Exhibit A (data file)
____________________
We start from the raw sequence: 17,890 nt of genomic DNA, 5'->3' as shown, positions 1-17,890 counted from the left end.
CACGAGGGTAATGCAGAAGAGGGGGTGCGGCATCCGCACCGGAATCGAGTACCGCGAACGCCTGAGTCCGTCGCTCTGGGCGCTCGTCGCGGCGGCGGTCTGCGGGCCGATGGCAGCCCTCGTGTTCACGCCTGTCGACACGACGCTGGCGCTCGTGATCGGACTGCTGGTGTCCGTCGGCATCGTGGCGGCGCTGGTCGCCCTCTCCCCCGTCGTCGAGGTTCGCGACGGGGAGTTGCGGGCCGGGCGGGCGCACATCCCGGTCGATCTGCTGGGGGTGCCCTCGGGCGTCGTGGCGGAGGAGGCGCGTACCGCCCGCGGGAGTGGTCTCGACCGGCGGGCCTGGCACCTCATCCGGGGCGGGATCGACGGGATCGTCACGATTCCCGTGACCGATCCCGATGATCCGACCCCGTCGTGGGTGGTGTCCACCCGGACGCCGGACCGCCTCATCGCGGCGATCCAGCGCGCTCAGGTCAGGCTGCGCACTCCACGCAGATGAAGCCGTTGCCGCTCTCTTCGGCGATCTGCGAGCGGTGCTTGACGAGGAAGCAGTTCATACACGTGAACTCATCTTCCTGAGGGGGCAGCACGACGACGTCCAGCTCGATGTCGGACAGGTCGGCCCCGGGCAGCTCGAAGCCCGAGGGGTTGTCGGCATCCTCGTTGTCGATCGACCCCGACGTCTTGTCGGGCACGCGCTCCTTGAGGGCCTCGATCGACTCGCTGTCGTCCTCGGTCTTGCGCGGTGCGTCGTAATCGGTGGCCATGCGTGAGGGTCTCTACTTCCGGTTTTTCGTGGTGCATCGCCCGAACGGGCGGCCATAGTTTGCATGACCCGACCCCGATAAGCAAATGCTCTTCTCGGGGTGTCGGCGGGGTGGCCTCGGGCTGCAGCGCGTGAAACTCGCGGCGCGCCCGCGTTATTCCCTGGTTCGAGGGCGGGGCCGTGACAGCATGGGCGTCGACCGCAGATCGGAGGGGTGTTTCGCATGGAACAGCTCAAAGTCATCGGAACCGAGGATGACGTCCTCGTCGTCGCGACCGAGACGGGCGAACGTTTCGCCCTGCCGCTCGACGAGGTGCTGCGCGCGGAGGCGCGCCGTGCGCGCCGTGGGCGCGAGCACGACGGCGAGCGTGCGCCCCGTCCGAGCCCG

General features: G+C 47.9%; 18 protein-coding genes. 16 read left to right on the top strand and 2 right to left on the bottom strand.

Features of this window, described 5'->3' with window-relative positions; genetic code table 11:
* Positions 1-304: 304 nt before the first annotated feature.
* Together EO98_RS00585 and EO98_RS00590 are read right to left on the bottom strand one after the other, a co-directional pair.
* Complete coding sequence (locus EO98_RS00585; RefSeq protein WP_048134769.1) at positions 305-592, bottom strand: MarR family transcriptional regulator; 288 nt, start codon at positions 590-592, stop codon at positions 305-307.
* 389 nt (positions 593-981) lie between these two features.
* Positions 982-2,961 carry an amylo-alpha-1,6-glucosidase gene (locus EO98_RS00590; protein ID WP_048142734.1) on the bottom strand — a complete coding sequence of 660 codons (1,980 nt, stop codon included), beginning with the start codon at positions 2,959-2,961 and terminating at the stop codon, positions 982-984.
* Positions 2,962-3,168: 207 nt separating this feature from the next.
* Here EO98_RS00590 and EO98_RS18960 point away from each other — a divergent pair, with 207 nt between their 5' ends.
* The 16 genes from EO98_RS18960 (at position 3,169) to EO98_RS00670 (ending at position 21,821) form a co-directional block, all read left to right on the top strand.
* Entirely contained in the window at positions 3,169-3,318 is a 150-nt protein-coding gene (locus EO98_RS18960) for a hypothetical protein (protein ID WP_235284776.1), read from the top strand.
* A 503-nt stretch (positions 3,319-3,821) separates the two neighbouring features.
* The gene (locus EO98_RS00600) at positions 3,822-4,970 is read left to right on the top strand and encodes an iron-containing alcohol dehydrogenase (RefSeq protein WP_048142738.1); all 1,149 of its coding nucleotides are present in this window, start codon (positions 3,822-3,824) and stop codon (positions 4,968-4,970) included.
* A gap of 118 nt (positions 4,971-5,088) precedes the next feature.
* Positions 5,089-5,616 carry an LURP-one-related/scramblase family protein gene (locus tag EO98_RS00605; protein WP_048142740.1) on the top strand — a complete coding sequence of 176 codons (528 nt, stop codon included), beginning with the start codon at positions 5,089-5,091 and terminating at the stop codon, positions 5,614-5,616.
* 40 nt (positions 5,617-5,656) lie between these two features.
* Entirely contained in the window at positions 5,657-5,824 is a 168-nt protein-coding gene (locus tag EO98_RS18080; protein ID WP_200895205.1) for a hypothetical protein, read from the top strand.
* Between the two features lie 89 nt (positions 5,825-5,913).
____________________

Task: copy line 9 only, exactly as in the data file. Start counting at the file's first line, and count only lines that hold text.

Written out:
* Positions 982-2,961 carry an amylo-alpha-1,6-glucosidase gene (locus EO98_RS00590; protein ID WP_048142734.1) on the bottom strand — a complete coding sequence of 660 codons (1,980 nt, stop codon included), beginning with the start codon at positions 2,959-2,961 and terminating at the stop codon, positions 982-984.